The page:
Sunset Resident Paints Pysanky, Ukrainian Easter Eggs
By Erin Bank
When Susan Bell was a little girl, her mother received a Ukranian Easter egg, called a pysanky, from a friend, an immigrant from Eastern Europe. Bell remembers admiring its bright colors and designs and would look forward to each spring when the egg was put on display.
“I loved it so much, I broke it,” she said.
Fast forward to the 1990s, the first year Bell lived in San Francisco. She has always been a crafty person. One day, when she was browsing around the now-closed Hobby Co. store on Geary Boulevard in the Richmond District, she came across a kit to make the pysanky, and memories of her childhood came rushing back.
The first one she made, she said, was “tragic.” But she was hooked and started making several each spring in the traditional way of the wax-resist method. As Bell explained, this method involves alternating drawing designs in beeswax everywhere you don’t want the color, dipping the egg in dye, and then repeating the process for each color. Then, the wax is melted off to reveal the intricate designs. This method has been used for centuries, since before Christianity arrived in the region. Now pysanky are still used for decoration and celebration around the Easter holiday.
“People would get together and make them in groups,” Bell said.
Each egg contains symbols of Christianity (crosses and fish) or other traditional designs, such as a pine branch for prosperity, an acorn for wealth and a deer or chicken for life and growth. Traditional designs are usually symmetrical and brightly colored with yellows and reds.
Bell turns to the internet or books for inspiration for her own designs. Depending on the size of the egg – from duck to chicken to ostrich – Bell chooses the style and sketches it out with pencil first. She then carefully applies the wax and the dyes. The entire process can take up to five hours for the most complicated designs on the largest eggs.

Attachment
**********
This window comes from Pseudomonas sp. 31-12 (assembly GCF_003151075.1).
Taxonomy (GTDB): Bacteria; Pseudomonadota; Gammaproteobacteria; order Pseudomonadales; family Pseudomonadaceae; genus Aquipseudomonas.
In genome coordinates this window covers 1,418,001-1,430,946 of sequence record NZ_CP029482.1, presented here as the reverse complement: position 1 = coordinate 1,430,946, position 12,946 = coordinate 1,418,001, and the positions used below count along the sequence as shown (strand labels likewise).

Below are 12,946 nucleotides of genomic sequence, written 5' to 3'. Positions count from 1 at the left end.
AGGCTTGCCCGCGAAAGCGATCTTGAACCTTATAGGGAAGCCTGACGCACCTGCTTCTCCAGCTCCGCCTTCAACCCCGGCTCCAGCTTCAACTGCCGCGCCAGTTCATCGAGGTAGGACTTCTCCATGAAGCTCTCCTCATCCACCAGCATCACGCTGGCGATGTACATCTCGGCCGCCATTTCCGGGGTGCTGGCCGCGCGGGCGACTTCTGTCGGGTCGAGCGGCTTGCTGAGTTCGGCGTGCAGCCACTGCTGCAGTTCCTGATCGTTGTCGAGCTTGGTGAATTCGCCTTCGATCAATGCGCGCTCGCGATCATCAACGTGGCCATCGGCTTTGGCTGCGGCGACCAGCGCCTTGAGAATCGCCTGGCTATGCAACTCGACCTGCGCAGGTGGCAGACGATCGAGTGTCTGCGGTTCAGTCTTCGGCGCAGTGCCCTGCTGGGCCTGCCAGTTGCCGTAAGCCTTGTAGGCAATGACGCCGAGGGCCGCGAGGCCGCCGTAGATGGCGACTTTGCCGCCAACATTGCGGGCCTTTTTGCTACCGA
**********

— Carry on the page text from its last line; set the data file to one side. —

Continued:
With eggs from her neighbors (including the Lie Family Coop), and beeswax that comes from the beehives she keeps in her Sunset neighborhood backyard, Bell’s pysanky have a distinct San Francisco connection.
Although Bell had been painting several pysanky each spring – in addition to her job as a postpartum doula and other craft projects – she found it hard to get inspired to paint pysanky during the COVID-19 pandemic. But when Russian invaded Ukraine, Bell saw many people wanting to donate and support the people of Ukraine, including members of her neighborhood mothers’ group. Bell set up a silent auction with the group, selecting three eggs she could part with and also offered a custom egg, which she designed with hens and chicks and the names of the children in the lucky winner’s family.
Not only did the auction raise money to donate to charity supporting Ukraine, so did the classes Bell started offering at Little Star Preschool and over Zoom, due to the immense interest people started showing in the pysanky. She was happy to have introduced the art to new people.
“It’s a nice hobby for people to pick up. The first couple don’t turn out great. But once you learn the basic rules to follow, you can make something really beautiful,” Bell said.
Indeed, it took Bell a few years before she felt happy with her work. Now, after making more than 50 pysanky, she finds it meaningful to look at her old eggs to see how far she has come. She has also experimented with her own non-traditional designs.
“I keep going back to the traditional style,” she said. “They feel more meaningful to me and remind me of my family and being a little girl.”